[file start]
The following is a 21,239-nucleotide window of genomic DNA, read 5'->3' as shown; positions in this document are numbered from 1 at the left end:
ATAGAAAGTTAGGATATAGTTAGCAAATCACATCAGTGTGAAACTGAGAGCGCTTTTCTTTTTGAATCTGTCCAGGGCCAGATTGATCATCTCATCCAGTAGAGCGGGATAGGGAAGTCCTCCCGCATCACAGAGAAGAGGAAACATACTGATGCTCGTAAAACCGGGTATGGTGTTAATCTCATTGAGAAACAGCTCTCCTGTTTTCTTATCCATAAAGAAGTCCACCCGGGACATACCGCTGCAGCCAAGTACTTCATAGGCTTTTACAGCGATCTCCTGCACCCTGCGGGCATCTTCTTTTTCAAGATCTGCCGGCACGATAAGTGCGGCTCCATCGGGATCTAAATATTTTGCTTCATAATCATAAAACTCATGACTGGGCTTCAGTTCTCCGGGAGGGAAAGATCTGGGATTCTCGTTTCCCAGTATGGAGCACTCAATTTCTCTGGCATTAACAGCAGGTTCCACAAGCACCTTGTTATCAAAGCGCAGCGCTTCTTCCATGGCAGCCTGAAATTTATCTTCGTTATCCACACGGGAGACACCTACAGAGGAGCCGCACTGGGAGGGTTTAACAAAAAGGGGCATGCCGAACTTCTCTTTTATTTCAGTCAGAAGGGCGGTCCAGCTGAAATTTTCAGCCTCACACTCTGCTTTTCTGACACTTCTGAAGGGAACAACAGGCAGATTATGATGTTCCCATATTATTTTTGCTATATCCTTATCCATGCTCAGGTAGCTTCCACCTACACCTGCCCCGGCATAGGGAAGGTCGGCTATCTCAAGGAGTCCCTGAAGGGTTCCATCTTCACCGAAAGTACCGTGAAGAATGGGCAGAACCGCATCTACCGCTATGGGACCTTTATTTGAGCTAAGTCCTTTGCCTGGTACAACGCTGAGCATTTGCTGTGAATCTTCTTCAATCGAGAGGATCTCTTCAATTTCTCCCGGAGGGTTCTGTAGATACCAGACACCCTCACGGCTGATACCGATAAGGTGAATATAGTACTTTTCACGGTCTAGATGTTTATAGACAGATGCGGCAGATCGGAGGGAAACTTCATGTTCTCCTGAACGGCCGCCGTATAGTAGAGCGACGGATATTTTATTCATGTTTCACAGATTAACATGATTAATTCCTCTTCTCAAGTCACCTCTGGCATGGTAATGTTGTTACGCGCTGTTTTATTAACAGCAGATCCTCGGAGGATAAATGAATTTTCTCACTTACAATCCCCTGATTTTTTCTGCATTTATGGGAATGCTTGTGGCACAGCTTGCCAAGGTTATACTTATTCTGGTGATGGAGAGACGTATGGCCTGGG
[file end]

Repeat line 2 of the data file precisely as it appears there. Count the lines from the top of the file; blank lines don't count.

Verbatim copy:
ATAGAAAGTTAGGATATAGTTAGCAAATCACATCAGTGTGAAACTGAGAGCGCTTTTCTTTTTGAATCTGTCCAGGGCCAGATTGATCATCTCATCCAGTAGAGCGGGATAGGGAAGTCCTCCCGCATCACAGAGAAGAGGAAACATACTGATGCTCGTAAAACCGGGTATGGTGTTAATCTCATTGAGAAACAGCTCTCCTGTTTTCTTATCCATAAAGAAGTCCACCCGGGACATACCGCTGCAGCCAAGTACTTCATAGGCTTTTACAGCGATCTCCTGCACCCTGCGGGCATCTTCTTTTTCAAGATCTGCCGGCACGATAAGTGCGGCTCCATCGGGATCTAAATATTTTGCTTCATAATCATAAAACTCATGACTGGGCTTCAGTTCTCCGGGAGGGAAAGATCTGGGATTCTCGTTTCCCAGTATGGAGCACTCAATTTCTCTGGCATTAACAGCAGGTTCCACAAGCACCTTGTTATCAAAGCGCAGCGCTTCTTCCATGGCAGCCTGAAATTTATCTTCGTTATCCACACGGGAGACACCTACAGAGGAGCCGCACTGGGAGGGTTTAACAAAAAGGGGCATGCCGAACTTCTCTTTTATTTCAGTCAGAAGGGCGGTCCAGCTGAAATTTTCAGCCTCACACTCTGCTTTTCTGACACTTCTGAAGGGAACAACAGGCAGATTATGATGTTCCCATATTATTTTTGCTATATCCTTATCCATGCTCAGGTAGCTTCCACCTACACCTGCCCCGGCATAGGGAAGGTCGGCTATCTCAAGGAGTCCCTGAAGGGTTCCATCTTCACCGAAAGTACCGTGAAGAATGGGCAGAACCGCATCTACCGCTATGGGACCTTTATTTGAGCTAAGTCCTTTGCCTGGTACAACGCTGAGCATTTGCTGTGAATCTTCTTCAATCGAGAGGATCTCTTCAATTTCTCCCGGAGGGTTCTGTAGATACCAGACACCCTCACGGCTGATACCGATAAGGTGAATATAGTACTTTTCACGGTCTAGATGTTTATAGACAGATGCGGCAGATCGGAGGGAAACTTCATGTTCTCCTGAACGGCCGCCGTATAGTAGAGCGACGGATATTTTATTCATGTTTCACAGATTAACATGATTAATTCCTCTTCTCAAGTCACCTCTGGCATGGTAATGTTGTTACGCGCTGTTTTATTAACAGCAGATCCTCGGAGGATAAATGAATTTTCTCACTTACAATCCCCTGATTTTTTCTGCATTTATGGGAATGCTTGTGGCACAGCTTGCCAAGGTTATACTTATTCTGGTGATGGAGAGACGTATGGCCTGGG